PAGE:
What health is Club Cricket In?


September is almost upon us which means we’re entering the final month of the cricket season.


Congratulations to Netherfield for winning the Northern League at the weekend while the Palace Shield’s  Premier Division looks like it’s going to the wire between Garstang and Fulwood & Broughton.


Good luck to all the teams in the promotion mix. Of course when you play at White Coppice Cricket Club nobody talks about promotion anymore.


Saturday’s defeat against Whittingham & Goosnargh was our 17th straight defeat of the season. We’re not feeling sorry for ourselves. Although we haven’t won a game success for us is fulfilling our fixtures and hopefully picking up the odd win.


However with just a few games left what health is club cricket really in? Thankfully not every club has endured the struggles of White Coppice in fielding a team but league officials have woken up to the reality that something needs to happen.


The Palace Shield and Northern League are reorganising in 2018 to create some type of pyramid system although I won’t profess to being clever enough to understand everything entailed.


It’s refreshing to see the number of youngsters at clubs like Chorley, Leyland, Longridge and Blackpool, which augurs well for the future.


On a similar note big congratulations to Chorley and Longridge for their successful beer festivals over the bank holiday weekend. As well as bringing money into the coffers it also raises the profile of the respective clubs to locals.


That’s very positive but the biggest problem remains the same and that’s the lack of adults playing cricket and I don’t know what the solution is.


People know about White Coppice’s player shortage, culminating in only having seven players for one match against New Longton but it’s not a problem unique to us. Houghton; Withnell Fold; and Freckleton have all had their challenges while Chorley 3rds conceded their  Division 5 game with WIthnell Fold’s 2nds on Saturday.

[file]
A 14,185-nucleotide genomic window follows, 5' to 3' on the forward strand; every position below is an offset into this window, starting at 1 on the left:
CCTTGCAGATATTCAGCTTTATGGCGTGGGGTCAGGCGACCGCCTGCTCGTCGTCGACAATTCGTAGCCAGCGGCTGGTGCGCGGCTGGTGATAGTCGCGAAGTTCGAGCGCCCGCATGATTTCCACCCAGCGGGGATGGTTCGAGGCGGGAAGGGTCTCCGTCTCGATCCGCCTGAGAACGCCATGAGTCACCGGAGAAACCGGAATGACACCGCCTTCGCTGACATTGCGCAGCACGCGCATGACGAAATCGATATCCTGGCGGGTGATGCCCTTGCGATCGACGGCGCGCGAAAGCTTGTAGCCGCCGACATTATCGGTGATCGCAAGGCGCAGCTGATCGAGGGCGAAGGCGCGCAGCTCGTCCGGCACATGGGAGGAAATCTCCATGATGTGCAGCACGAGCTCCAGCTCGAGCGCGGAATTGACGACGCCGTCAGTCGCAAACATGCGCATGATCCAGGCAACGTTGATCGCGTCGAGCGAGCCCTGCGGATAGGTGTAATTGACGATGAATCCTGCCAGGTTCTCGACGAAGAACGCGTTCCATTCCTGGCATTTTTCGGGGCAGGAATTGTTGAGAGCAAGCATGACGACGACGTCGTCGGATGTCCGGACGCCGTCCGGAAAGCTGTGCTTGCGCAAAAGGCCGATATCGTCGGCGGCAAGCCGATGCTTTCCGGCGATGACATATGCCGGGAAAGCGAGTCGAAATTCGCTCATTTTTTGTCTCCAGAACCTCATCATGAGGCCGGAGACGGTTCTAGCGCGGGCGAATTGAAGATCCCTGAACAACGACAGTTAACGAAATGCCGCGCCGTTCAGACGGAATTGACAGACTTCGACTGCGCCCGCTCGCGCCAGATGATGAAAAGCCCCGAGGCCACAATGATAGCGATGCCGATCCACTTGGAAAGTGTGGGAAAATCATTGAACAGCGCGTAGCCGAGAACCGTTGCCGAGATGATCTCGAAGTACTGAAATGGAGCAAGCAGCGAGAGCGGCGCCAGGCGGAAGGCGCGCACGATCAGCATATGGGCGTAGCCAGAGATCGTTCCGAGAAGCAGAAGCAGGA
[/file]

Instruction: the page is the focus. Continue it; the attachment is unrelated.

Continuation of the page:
Player shortages isn’t just a problem in the Palace Shield. Chorley 2nds recently had a Northern League bank holiday cup  game against Morecambe forfeited to them recently because their opponents couldn’t raise a team. That’s a sad state of affairs.


All of which brings me to a very welcome consultation the Palace Shield carried out of  lower divisions.


The survey looked at options for increasing / maintaining player numbers in the lower divisions, specifically aimed at people who play regularly in divisions four and below.


The Palace Shield hope to come up with measures to make it easier to play more regularly, including regional divisions; earlier or later start times; and reducing the number of overs per innings etc.


The findings are available on the Palace Shield website but what’s clear is everyone’s got a different opinion.


Some cricketers were in favour of regional divisions but some were against; a small majority were in favour of 1pm starts but at just over 50 per cent it was hardly conclusive; most of the respondents were against the overs being reduced from 45 overs to 40, 35 or even 30.


So where does that leave us? Clearly we know what the problem is but coming up with a solution is a lot harder. There isn’t a panacea but at least people are having a conversation.


Personally I think clubs with a strong youth section and their own bar have got a chance. The big clubs will be okay but the village teams will continue to struggle. Merging with other clubs is a short-term fix to a deep-seated problem but I think it’s a route a lot of clubs will pursue.

Rate this item
(0 votes)
  • Last modified on Wednesday, 30 August 2017 15:29
  • font size

ECB Club Support

The ECB have set up a resource base to support clubs as they look to develop a gateway to the self-help support resources available to help cricket clubs meet the ever changing demands and challenges they face.


ECB263 Club Support Banner ad 468x60 AW